• Rhizobium leguminosarum;
  • Crop management;
  • Maize;
  • Wheat;
  • Diversity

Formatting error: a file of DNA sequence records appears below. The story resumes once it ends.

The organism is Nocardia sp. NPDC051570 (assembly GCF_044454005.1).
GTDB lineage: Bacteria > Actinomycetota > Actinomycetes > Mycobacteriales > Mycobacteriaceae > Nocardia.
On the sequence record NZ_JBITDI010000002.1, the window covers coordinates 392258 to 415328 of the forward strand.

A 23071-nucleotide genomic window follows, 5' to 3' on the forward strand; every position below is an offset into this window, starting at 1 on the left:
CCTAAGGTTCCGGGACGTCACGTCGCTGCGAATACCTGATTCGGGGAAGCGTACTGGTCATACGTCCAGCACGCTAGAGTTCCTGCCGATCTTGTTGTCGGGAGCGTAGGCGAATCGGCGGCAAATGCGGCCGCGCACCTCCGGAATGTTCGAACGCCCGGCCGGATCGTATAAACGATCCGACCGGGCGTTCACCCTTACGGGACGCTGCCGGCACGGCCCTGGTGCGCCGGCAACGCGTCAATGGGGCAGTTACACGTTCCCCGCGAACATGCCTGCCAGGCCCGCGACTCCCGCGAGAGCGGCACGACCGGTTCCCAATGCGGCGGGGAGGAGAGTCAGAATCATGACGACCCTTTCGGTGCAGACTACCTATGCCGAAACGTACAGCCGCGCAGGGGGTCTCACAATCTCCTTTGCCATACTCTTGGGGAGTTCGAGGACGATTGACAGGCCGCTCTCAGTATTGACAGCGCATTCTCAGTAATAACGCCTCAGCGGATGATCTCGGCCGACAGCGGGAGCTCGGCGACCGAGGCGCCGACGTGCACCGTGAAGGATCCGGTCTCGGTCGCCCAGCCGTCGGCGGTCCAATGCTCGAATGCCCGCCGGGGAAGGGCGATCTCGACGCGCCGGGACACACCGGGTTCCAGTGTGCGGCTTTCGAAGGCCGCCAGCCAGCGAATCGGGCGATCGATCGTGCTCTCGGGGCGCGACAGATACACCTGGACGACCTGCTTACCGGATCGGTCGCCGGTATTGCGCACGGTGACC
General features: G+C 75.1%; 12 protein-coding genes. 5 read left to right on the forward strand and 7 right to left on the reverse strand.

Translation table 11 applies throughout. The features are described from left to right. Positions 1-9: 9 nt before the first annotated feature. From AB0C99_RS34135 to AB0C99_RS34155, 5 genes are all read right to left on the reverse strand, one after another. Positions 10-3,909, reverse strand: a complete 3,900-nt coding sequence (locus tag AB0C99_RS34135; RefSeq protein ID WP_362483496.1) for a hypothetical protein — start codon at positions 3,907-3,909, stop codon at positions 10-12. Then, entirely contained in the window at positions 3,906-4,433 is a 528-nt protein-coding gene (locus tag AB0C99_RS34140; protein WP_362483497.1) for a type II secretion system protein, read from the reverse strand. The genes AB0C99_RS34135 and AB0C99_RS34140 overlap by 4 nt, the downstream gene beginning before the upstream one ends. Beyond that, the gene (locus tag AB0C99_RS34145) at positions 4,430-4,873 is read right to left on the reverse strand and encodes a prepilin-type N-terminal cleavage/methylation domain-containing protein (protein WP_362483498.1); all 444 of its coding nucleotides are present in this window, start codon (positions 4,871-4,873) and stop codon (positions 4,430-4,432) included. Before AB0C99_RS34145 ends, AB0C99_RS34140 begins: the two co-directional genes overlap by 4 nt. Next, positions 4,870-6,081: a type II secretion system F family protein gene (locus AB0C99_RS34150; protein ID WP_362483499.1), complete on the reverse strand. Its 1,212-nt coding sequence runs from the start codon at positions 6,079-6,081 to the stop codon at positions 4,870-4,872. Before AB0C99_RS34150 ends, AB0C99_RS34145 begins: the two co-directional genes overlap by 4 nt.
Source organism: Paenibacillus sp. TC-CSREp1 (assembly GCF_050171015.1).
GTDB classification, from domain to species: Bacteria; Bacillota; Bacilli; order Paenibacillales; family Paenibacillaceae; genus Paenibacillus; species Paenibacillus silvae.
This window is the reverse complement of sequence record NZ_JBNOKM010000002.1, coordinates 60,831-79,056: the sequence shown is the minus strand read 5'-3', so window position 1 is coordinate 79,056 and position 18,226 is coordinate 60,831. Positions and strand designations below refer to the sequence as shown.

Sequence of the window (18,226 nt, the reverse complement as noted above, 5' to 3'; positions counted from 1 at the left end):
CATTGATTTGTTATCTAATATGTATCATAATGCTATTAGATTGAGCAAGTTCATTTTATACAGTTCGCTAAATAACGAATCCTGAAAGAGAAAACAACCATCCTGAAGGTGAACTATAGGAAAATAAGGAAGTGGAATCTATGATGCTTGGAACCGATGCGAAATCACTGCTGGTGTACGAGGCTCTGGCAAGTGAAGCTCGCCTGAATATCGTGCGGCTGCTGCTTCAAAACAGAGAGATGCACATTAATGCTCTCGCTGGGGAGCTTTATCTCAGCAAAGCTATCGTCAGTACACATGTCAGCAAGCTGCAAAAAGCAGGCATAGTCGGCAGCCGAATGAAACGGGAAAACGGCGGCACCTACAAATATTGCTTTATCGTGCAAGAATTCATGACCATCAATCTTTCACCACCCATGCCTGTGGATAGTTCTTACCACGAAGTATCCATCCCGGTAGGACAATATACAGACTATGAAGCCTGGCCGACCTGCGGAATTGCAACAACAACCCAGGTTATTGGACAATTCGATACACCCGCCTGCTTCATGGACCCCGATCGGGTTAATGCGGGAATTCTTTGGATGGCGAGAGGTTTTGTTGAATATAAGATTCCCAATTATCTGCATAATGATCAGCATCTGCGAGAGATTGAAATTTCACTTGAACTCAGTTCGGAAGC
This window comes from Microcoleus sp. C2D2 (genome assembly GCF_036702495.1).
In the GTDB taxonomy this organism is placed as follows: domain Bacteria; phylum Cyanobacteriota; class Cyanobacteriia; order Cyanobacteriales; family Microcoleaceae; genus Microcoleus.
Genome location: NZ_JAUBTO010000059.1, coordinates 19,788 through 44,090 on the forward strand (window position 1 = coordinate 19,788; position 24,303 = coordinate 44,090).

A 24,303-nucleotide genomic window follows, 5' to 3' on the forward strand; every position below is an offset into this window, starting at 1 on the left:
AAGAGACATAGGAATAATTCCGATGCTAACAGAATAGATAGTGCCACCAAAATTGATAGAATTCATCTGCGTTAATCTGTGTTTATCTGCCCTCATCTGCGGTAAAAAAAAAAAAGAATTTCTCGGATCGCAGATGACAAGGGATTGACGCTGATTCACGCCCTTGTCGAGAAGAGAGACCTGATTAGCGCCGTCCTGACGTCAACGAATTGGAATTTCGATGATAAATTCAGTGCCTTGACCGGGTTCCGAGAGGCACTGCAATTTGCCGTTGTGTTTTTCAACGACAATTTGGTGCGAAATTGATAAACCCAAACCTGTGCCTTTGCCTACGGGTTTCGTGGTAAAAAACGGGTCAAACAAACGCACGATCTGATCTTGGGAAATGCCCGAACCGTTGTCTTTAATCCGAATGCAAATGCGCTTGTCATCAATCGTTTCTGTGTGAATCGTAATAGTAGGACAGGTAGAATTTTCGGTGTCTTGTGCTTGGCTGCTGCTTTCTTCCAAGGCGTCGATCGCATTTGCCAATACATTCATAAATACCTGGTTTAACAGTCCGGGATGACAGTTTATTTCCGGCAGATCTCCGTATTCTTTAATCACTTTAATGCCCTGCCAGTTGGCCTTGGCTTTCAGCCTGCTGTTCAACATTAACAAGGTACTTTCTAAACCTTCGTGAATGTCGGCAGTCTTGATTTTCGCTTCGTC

Little is known about factors that affect the indigenous populations of rhizobia in soils. We compared the abundance, diversity and genetic structure of Rhizobium leguminosarum biovar viciae populations in soils under different crop managements, i.e., wheat and maize monocultures, crop rotation, and permanent grassland. Rhizobial populations were sampled from nodules of pea- or vetch plants grown in soils collected at three geographically distant sites in France, each site comprising a plot under long-term maize monoculture. Molecular characterization of isolates was performed by PCR-restriction fragment length polymorphism of 16S–23S rDNA intergenic spacer as a neutral marker of the genomic background, and PCR-restriction fragment length 0polymorphism of a nodulation gene region, nodD, as a marker of the symbiotic function. The diversity, estimated by richness in types and Simpson's index, was consistently and remarkably lower in soils under maize monoculture than under the other soil managements at the three sites, except for the permanent grassland. The highest level of diversity was found under wheat monoculture. Nucleotide sequences of the main rDNA intergenic spacer types were determined and sequence analysis showed that the prevalent genotypes in the three maize fields were closely related. These results suggest that long-term maize monoculturing decreased the diversity of R. leguminosarum biovar viciae populations and favored a specific subgroup of genotypes, but the size of these populations was generally preserved. We also observed a shift in the distribution of the symbiotic genotypes within the populations under maize monoculture, but the diversity of the symbiotic genotypes was less affected than that of IGS types. The possible effect of such changes on biological nitrogen fixation remains unknown and this requires further investigation.